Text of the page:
* ¾ (out of four)
Seen 17 June 2004 at Loews Boston Common #5 (first-run)
Even more than with most remakes, a present-day edition of The Stepford Wives is a bad idea. The term "Stepford Wife" has entered the general lexicon, and even those of us who haven't read Ira Levin's book or seen the first adaptation know what it means. To try to create a new version is, in a way, like reamking Godzilla or Superman in the present day; it winds up existing in a weird parallel universe where the very concept of giant monsters or superheroes hasn't already become a familiar pop-cultural touchstone.
This is a huge roadblock; how should a filmmaker handle it when the logical first reaction to the situation for characters in a movie called The Stepford Wives would, logically, be to say "this looks like something out of The Stepford Wives"? The first option that leaps to mind is for the movie to be so well-made that the audience forgets that it's the regurgitation that was new thirty years ago but is now shorthand, another movie's throwaway line to quickly and universally describe a situation. The second would be to find something new and modern to say with it.
The Frank Oz-directed Stepford Wives manages neither. Having one of the "wives" be a gay man, for instance, is cosmetic rather than truly clever. There's a tiny glimmer of hope at the start, as Nicole Kidman's Joanna Eberhard is a rather cold-blooded and cynical television executive, peddling emasculation via unscripted TV. There's a dark area for black comedy, horror, or a clever combination of the two there, with the idea that there's this thread of mysandry in modern American culture. If The Stepford Wives could pull off the trick of making a small part of even the most liberal of us want to see Joanna replaced with a docile robot, or feel that she deserves an attitude adjustment, that would be something.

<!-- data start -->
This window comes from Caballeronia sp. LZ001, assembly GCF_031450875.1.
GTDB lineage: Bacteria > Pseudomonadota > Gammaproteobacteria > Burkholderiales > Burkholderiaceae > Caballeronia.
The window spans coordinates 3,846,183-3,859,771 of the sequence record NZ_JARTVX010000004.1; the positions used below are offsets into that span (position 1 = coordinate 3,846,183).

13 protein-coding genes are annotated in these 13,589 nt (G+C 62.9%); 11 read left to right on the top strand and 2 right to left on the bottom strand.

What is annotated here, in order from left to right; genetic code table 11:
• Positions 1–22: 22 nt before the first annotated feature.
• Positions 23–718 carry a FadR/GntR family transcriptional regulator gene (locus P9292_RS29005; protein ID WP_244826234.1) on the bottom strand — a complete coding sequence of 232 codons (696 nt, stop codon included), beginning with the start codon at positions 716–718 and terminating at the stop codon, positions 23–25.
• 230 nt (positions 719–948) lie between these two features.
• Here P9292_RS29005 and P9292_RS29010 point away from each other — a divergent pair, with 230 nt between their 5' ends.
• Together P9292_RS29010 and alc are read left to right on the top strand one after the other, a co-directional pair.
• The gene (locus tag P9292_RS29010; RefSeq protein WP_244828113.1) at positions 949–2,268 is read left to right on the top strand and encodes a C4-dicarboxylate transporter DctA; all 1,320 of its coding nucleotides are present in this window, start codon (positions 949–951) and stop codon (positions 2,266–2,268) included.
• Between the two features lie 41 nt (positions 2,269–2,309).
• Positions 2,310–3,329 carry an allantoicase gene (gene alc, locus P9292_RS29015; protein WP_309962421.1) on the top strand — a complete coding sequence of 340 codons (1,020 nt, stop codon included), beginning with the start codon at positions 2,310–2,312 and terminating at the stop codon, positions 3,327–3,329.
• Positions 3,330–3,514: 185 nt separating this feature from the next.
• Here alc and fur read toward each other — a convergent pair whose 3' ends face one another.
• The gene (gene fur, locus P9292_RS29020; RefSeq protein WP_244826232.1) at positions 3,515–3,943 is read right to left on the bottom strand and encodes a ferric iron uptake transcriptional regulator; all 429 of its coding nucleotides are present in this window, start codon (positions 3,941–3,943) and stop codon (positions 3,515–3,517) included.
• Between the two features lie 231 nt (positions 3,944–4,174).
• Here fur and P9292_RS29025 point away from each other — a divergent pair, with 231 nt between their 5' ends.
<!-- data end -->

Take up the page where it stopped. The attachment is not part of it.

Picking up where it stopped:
But director Frank Oz and screenwriter Paul Rudnick wuss out. Fifteen minutes into the movie, anything resembling ambiguity disappears, as does anything resembling originality. The bulk of the movie passes without a single moment that doesn't seem utterly familiar, and not just because the trailer spills almost everything. The film backs away from anything edgy, and sucks any dramatic tension out of it, while the jokes are mostly bland. Bette Midler - Bette Midler! - winds up being the most entertaining member of a cast that includes Kidman, Christopher Walken, Matthew Broderick, and Glenn Close.
The worst part, though, is the movie's train wreck of an ending. The filmmakers make a complete mess out of the movie's science-fictional aspects, they stoop to "resolution via random button-pushing", they utilize the idiot plot, and they undercut anything resembling a theme the movie may have been developing. The movie contradicts itself within spaces of 15 seconds. Then comes the overused celebrity cameo, and a final scene that delivers one very weak laugh when anger is called for.
The Stepford Wives reminds me of another of this year's remakes, Dawn Of The Dead. It transplants and polishes the surface elements, but has no idea of what to fill this surface with.